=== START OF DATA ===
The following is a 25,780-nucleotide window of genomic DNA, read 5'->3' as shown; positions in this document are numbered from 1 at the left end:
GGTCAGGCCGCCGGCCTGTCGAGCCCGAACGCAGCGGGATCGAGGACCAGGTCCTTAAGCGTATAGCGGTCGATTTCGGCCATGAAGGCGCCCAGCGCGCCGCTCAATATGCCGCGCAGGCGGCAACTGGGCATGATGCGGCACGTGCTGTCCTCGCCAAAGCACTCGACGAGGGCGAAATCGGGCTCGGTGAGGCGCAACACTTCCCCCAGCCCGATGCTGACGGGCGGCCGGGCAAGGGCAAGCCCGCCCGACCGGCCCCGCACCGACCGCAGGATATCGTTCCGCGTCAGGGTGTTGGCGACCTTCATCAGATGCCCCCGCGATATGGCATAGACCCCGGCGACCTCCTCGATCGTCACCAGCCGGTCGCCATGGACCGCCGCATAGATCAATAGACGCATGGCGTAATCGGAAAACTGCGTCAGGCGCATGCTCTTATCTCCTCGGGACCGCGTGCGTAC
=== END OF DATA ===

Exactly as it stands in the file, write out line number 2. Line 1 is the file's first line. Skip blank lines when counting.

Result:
GGTCAGGCCGCCGGCCTGTCGAGCCCGAACGCAGCGGGATCGAGGACCAGGTCCTTAAGCGTATAGCGGTCGATTTCGGCCATGAAGGCGCCCAGCGCGCCGCTCAATATGCCGCGCAGGCGGCAACTGGGCATGATGCGGCACGTGCTGTCCTCGCCAAAGCACTCGACGAGGGCGAAATCGGGCTCGGTGAGGCGCAACACTTCCCCCAGCCCGATGCTGACGGGCGGCCGGGCAAGGGCAAGCCCGCCCGACCGGCCCCGCACCGACCGCAGGATATCGTTCCGCGTCAGGGTGTTGGCGACCTTCATCAGATGCCCCCGCGATATGGCATAGACCCCGGCGACCTCCTCGATCGTCACCAGCCGGTCGCCATGGACCGCCGCATAGATCAATAGACGCATGGCGTAATCGGAAAACTGCGTCAGGCGCATGCTCTTATCTCCTCGGGACCGCGTGCGTAC